“The sovereign debt crisis in the eurozone appears to be contained.”
Phew. That’s a relief then.
We just needed Justin Lin, the World Bank’s Chief Economist, to confirm it.
Hang on a second, though. Because Lin promptly burst the balloon:
“However, the risk of a global freezing-up of the markets and as well as a global crisis similar to what happened in September 2008 are real.”
The World Bank backed up that sobering prediction in its global economic growth forecasts. Having projected a 3.6% expansion for both 2012 and in 2013 in June, it’s now trimmed the estimates to 2.5% and 3.1%, respectively.
And that’s based on the eurozone situation not getting any worse.
However, stating that the 17-nation bloc has already probably dipped into recession territory, the bank says that if the debt contagion intensifies, it could hack as much as 4% off the global growth forecast.
But what I want to know is how, back in June, the World Bank managed to come up with a 1.8% growth estimate for the eurozone this year. I guess the heat must have gotten to them, because they’re now saying that the euro-area economy will contract by 0.3% this year.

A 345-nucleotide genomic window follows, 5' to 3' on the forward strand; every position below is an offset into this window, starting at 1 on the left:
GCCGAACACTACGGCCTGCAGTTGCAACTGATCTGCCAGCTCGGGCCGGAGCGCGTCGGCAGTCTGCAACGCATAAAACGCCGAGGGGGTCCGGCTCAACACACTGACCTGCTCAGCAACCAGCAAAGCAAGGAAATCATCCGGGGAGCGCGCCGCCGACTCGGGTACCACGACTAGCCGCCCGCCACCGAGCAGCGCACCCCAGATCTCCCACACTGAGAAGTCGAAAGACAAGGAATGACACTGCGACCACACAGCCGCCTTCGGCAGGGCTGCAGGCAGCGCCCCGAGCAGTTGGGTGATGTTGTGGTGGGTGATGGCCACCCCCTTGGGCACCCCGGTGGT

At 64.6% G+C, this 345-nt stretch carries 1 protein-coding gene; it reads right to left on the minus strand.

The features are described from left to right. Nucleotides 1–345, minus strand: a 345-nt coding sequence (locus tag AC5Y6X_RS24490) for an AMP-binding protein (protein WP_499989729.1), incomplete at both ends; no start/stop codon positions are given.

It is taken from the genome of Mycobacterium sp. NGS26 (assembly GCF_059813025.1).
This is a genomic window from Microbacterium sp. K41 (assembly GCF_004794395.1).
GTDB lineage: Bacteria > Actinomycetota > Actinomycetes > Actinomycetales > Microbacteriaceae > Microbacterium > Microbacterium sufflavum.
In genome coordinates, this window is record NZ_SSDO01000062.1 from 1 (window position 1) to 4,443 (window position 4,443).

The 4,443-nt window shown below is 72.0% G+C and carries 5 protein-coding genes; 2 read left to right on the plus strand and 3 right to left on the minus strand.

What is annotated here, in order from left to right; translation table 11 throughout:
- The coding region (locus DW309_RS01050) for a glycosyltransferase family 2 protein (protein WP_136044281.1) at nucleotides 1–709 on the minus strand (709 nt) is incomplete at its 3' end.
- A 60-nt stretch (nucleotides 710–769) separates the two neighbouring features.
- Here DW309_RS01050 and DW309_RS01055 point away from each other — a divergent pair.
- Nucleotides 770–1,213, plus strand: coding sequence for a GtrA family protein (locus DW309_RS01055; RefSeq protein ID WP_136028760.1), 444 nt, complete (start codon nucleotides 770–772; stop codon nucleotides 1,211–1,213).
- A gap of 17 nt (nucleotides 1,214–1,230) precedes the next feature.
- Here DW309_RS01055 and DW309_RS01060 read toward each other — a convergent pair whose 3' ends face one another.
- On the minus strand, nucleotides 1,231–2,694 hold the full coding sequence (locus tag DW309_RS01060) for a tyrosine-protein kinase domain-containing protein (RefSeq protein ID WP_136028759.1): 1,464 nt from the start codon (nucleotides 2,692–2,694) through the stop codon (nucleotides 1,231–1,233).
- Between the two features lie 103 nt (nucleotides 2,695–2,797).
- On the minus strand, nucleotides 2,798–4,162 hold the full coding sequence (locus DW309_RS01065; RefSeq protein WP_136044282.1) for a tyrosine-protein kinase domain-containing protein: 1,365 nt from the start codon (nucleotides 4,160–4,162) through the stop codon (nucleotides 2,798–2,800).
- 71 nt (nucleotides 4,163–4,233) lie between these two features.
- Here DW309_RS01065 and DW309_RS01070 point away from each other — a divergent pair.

The biggest word of caution, however, is reserved for emerging markets…
Noting that the developing nations aren’t as strong financially as their wealthier, developed counterparts, the World Bank says up-and-coming countries could be more vulnerable than they were before the financial crisis.
If a eurozone-born disaster hits, the reduced trade, growth and an indiscriminate investor sell off would batter developing markets, just as the meltdown of 2008 did. That’s reflected in the World Bank’s downward revision to emerging market growth from 6.2% to 5.4%.
So what can these nations do to mitigate disaster? The World Bank proposes two solutions…
First, pinpoint essential spending areas and cut back on the rest. Second, at the same time, ensure that measures are in place to cushion the impact – whether that’s paying down now as much debt as possible, or storing cash.
Question is, though, with the deep-rooted, dire nature of the eurozone’s problems likely to cripple even the stronger countries, will that be enough?